Paintball Photography

Did you know that I am Paintball Photographer? 🙂 I bet many of you didn’t know that.

I’m a professional photographer specializing in food and interiors, however I do photograph other subjects when there’s opportunity – Paintball is one of them. It’s always good for a photographer, whether hobbyist or professional, to expand their horizons and explore other forms of photography.


Let me share to you what is Paintball Photography like ….

BUT before I continue, let me make it clear that I do not consider myself a professional or expert paintball photographer. Sure I’m a professional photographer but I do not think I’m on that league of professional paintball photographers.

With that cleared – let’s move on to my sharing on Paintball Photography.

Challenges in Paintball Photography

Paintball photography is challenging in many ways. I don’t know how to start so bear with me if the written text from this point onward make no better sense than a Indian movie.

Let’s begin ….


1. The closest you can get to your viewfinder, is the screen on your mask. Forget about framing, your only view is the center AF point.

2. It’s good exercise. You move around the field with your heavy gear under hot sun and when the game starts, you’re moving fast all over to capture as many actions you can. During that short match (speedball), players are often hiding behind bunkers – so you’re looking both sides to spot good opportunity. Let’s just say you’re playing “whack a mole”. The matches are short but there are usually many matches so it’s a test of your endurance.

3. Oh and speaking of endurance, you do get hit by paintball from time to time too. Photograph in PAIN(T)!

4. To maximize your successful photos, you need to anticipate the moment. You need to read the game. With experience, you know which are the possible angles to wait for – the problem is, which one could be the better one?

5. You need to be very competent in your settings. Getting the right exposure and freezing the moments are critical.


Do have a look at the photos of my recent outing with Team Heatwave, a casual gaming session for some newbies to experience the game.

Gears for Paintball Photography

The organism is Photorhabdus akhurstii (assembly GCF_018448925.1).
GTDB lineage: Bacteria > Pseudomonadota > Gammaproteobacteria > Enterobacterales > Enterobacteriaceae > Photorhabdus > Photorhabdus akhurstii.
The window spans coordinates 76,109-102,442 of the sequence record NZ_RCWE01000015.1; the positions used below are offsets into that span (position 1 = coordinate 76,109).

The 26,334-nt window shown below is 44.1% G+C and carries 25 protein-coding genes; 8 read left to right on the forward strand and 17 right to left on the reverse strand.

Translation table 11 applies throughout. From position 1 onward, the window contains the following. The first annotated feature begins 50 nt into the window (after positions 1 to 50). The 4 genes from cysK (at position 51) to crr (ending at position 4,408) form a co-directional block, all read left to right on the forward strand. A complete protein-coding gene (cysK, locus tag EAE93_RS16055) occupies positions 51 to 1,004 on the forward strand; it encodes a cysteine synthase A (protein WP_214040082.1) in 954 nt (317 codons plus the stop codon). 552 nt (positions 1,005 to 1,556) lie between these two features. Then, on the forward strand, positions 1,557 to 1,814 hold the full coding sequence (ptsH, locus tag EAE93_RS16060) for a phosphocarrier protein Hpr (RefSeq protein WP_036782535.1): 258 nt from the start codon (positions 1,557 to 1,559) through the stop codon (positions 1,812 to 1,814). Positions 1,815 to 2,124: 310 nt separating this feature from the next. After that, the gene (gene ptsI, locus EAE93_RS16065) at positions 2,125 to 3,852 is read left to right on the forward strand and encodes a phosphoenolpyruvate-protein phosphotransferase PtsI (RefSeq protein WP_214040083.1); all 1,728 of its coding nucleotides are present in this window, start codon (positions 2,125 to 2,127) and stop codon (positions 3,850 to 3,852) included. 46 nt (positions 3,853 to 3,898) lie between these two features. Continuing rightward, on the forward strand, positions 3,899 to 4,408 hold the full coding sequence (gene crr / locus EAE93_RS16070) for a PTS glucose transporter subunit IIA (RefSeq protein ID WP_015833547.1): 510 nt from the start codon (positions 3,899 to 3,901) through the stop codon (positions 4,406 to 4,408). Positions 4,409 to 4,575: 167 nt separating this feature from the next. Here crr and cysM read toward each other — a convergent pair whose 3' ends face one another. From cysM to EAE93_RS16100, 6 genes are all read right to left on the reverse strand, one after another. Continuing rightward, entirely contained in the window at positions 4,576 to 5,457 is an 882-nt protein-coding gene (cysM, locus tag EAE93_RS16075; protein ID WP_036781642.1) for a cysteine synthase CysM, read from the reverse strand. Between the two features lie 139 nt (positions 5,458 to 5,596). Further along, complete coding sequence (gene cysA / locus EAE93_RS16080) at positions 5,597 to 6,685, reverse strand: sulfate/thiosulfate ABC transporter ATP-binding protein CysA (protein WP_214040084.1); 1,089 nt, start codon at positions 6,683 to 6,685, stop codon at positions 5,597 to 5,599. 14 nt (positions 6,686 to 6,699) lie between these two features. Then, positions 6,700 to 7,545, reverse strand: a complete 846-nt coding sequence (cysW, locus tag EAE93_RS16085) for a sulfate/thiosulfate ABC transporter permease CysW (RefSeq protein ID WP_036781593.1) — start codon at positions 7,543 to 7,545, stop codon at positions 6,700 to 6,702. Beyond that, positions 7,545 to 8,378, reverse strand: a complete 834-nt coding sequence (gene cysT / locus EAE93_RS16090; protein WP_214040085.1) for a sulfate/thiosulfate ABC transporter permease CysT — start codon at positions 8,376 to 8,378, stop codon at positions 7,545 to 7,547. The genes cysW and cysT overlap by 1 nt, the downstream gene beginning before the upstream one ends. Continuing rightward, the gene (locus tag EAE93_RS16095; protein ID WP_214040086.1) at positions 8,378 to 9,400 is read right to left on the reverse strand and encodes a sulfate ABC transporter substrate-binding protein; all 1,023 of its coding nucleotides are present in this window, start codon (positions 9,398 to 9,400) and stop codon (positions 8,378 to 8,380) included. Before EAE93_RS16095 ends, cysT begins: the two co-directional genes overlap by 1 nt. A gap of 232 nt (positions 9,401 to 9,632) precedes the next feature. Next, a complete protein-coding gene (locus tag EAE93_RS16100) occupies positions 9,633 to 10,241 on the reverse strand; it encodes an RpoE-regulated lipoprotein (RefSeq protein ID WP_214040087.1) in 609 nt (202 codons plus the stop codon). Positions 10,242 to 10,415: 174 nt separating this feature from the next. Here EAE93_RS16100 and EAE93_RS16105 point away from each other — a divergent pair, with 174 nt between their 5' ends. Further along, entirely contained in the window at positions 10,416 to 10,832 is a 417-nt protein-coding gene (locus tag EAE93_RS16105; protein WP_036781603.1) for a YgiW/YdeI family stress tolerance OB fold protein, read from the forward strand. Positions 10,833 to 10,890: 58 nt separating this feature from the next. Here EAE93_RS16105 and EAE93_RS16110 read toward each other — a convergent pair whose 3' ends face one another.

Ahhh, the question that many would ask – what do I need?

1. Camera body – If you have a DSLR (or DSLT) camera body then you’re good to go. I’ve photographed with an EOS 350D before so I’m sure any other camera today will do. The better the burst mode speed, the more frames you get to capture. For compact cameras and mirrorless, it really depends on the feature available. For example, some compacts are really great but they do not have the focal length to get the good shots. I use a Canon EOS 60D.

2. Lenses – A telephoto zoom lens is recommended. I use a Canon EF 70-200 F4L USM. If you’re using some entry telephoto lens like some Tamron / Sigma 70-300 or Canon’s 55-250 (not famliiar with Sony, Nikon, Pentax, others) – it’s usable too. You might struggle a bit due to the less stellar focusing but getting a good shot isn’t difficult.

3. Optional items – I have my own paintball mask (because I hate rental masks) and gloves. The gloves are to protect my hands and fingers. If you think your camera needs some protection, put a towel over it. Wear sports shoes for maximum comfort. I also wear loose fitting attire to absorb paintball impact. 😉

High-end gear may not be the best

A high-end camera setup like say a Nikon D3X with a 70-200 f2.8 VR lens comes to nearly 3 kilograms. While it’s an awesome setup in terms of focusing speed and burst mode, the weight could wear you down really fast as you’re carrying 3 Kg weight with you every time you’re on field.

My EOS 60D with 70-200 F4 setup is only about 1.5 kilograms, and has fast focusing and decent burst mode.


Interested in Paintball Photography?

I usually have my paintball photography session with Team Heatwave, the team that got me started in Paintball Photography.

Keep an eye out on their wall and perhaps even my wall as I do invite people to experience paintball photography from time to time.

On field – you’re the only one that never run out of ammo, and your shots don’t hurt anyone.

Anyone interested? 😀

Check out also Paintball Photography for more Paintball Photography goodness. 🙂

goldfries rated this product :


  1. I am not positive the place you’re getting your information, but great topic.
    I must spend a while learning much more or figuring out more.
    Thank you for wonderful information I was in search of
    this info for my mission.

  2. To go along with that, when I’m searching for something on Google, I pretty much ignore any You – Tube results that pop up,
    because that’s not what I’m looking for and they’ve
    never seemed relevant to my searches in the past.
    Most often, the algorithm changes that affect search
    results have no true bearing on searchers.

    And to be on the first page you need to optimize your website
    by an SEO professional.

Comments are closed.